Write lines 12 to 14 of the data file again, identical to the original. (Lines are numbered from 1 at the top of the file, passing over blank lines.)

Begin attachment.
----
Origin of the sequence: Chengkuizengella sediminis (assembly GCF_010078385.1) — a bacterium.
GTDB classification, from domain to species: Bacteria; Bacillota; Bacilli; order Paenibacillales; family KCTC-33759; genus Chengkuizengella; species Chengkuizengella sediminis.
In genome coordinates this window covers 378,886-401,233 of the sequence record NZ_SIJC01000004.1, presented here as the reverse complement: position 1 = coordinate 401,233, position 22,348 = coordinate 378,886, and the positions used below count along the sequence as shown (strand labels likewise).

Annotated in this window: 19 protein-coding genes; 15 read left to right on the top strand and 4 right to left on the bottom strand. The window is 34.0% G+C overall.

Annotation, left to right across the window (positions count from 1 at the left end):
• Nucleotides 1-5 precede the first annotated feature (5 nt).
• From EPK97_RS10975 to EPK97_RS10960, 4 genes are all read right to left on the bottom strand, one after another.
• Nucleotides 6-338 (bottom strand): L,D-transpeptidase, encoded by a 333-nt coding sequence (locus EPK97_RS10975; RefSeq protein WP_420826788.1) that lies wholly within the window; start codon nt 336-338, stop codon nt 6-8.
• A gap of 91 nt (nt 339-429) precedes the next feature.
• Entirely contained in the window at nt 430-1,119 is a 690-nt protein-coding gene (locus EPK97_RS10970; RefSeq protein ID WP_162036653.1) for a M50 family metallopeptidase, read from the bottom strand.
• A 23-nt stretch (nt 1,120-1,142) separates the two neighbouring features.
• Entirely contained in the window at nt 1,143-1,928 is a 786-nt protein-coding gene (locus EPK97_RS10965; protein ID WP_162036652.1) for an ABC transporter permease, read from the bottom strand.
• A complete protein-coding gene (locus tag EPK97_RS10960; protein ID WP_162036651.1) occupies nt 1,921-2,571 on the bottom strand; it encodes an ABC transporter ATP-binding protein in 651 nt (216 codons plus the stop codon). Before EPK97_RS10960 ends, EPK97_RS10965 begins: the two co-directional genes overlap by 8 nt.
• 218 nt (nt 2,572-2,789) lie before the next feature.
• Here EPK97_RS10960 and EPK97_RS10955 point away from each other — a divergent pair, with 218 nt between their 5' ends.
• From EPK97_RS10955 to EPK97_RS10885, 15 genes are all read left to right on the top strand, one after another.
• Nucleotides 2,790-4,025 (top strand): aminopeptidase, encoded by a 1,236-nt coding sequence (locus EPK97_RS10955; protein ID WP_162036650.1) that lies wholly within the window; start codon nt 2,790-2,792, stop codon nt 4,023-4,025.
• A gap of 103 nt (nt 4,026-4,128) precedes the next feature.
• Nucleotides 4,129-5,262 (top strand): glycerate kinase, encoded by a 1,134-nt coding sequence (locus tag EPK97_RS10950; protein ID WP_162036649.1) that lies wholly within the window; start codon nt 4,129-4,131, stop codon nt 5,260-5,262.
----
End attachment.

• Entirely contained in the window at nt 1,143-1,928 is a 786-nt protein-coding gene (locus EPK97_RS10965; protein ID WP_162036652.1) for an ABC transporter permease, read from the bottom strand.
• A complete protein-coding gene (locus tag EPK97_RS10960; protein ID WP_162036651.1) occupies nt 1,921-2,571 on the bottom strand; it encodes an ABC transporter ATP-binding protein in 651 nt (216 codons plus the stop codon). Before EPK97_RS10960 ends, EPK97_RS10965 begins: the two co-directional genes overlap by 8 nt.
• 218 nt (nt 2,572-2,789) lie before the next feature.